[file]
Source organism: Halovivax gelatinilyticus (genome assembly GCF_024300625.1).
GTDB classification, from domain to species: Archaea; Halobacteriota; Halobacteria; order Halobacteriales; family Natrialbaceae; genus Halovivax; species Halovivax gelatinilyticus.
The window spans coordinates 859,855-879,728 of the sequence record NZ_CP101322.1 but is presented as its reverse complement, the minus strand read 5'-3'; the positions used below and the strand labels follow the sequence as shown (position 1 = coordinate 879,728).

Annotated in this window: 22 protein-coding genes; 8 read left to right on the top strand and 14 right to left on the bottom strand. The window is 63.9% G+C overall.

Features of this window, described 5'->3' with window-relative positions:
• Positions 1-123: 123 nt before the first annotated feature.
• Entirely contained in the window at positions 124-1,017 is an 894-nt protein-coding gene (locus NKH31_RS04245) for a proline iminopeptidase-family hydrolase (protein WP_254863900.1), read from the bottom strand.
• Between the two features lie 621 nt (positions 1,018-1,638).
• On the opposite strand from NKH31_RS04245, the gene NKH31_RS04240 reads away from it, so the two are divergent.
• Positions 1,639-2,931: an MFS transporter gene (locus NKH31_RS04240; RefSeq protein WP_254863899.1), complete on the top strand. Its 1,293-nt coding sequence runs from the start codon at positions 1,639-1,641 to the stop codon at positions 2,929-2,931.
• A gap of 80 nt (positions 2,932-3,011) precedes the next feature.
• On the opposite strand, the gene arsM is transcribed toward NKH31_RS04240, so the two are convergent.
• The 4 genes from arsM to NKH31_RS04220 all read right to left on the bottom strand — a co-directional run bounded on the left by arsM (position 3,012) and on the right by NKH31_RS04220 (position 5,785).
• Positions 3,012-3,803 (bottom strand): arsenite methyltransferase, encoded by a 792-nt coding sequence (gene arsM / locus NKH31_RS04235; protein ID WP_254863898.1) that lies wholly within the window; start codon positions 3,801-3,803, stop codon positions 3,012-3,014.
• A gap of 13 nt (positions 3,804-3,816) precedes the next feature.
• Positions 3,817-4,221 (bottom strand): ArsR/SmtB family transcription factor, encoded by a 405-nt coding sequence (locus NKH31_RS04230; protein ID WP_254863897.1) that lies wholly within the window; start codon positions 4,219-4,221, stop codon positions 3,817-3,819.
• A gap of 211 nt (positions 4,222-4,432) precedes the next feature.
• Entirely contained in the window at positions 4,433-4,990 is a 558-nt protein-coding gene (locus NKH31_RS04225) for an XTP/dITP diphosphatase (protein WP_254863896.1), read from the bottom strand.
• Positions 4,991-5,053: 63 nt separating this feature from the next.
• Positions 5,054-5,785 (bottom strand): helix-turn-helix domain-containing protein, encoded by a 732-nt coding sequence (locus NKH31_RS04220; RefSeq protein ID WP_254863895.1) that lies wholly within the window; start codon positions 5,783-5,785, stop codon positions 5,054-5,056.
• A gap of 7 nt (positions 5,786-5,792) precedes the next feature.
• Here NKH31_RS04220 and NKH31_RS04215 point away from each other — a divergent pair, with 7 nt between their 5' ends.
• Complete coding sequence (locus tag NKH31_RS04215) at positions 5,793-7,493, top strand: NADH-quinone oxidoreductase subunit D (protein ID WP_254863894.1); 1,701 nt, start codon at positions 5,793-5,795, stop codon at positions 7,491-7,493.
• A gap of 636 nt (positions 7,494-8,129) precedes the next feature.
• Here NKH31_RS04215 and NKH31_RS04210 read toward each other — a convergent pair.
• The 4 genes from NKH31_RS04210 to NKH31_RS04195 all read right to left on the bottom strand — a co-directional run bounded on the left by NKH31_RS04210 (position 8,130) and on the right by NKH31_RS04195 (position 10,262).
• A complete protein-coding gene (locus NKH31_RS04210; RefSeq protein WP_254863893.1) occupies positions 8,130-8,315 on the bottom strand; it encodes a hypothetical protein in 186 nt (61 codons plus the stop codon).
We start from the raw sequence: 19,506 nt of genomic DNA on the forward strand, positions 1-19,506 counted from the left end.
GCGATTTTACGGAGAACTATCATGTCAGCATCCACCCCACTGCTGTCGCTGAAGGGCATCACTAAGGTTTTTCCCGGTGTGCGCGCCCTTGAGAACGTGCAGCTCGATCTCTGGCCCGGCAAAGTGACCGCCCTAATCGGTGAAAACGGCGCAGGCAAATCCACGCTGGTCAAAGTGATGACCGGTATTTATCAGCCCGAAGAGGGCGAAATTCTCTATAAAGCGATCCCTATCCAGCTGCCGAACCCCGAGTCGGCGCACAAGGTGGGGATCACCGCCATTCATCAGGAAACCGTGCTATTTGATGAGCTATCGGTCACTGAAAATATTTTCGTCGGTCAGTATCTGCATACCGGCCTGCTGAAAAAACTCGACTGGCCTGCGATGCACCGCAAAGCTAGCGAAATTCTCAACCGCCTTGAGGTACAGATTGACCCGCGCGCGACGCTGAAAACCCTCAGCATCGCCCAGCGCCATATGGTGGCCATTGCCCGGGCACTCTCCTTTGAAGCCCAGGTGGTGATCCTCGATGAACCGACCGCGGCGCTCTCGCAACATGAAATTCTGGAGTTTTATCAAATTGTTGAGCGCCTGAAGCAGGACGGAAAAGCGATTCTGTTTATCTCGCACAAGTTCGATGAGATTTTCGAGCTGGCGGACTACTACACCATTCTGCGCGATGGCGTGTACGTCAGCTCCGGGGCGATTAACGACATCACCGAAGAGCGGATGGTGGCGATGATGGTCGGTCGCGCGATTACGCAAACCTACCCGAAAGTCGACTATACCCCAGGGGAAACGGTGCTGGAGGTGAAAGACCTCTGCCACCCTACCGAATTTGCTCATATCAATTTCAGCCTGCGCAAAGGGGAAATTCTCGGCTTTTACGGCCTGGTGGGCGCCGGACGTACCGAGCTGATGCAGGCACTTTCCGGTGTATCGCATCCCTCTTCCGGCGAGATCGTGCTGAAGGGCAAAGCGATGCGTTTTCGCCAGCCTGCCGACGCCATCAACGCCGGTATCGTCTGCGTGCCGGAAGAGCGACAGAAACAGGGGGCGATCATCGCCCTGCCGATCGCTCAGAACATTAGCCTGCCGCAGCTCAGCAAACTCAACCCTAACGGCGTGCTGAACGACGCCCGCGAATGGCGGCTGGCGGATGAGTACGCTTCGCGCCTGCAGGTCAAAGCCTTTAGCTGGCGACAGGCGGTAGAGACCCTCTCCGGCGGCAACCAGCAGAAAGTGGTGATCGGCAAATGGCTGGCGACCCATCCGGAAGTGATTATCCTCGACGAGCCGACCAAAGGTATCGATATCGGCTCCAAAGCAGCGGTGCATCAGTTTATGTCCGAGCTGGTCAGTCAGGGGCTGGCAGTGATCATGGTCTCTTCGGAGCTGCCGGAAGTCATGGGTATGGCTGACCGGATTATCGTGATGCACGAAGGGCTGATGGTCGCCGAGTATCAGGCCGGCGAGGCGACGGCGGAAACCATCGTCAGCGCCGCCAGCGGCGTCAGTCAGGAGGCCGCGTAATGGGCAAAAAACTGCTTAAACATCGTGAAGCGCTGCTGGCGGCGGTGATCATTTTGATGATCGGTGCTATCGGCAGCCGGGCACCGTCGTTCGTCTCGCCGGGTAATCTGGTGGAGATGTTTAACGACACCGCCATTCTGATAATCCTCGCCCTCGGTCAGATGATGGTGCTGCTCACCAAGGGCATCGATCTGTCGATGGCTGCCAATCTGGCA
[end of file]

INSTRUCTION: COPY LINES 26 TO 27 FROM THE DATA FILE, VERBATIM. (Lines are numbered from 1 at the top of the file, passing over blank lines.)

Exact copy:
• The 4 genes from NKH31_RS04210 to NKH31_RS04195 all read right to left on the bottom strand — a co-directional run bounded on the left by NKH31_RS04210 (position 8,130) and on the right by NKH31_RS04195 (position 10,262).
• A complete protein-coding gene (locus NKH31_RS04210; RefSeq protein WP_254863893.1) occupies positions 8,130-8,315 on the bottom strand; it encodes a hypothetical protein in 186 nt (61 codons plus the stop codon).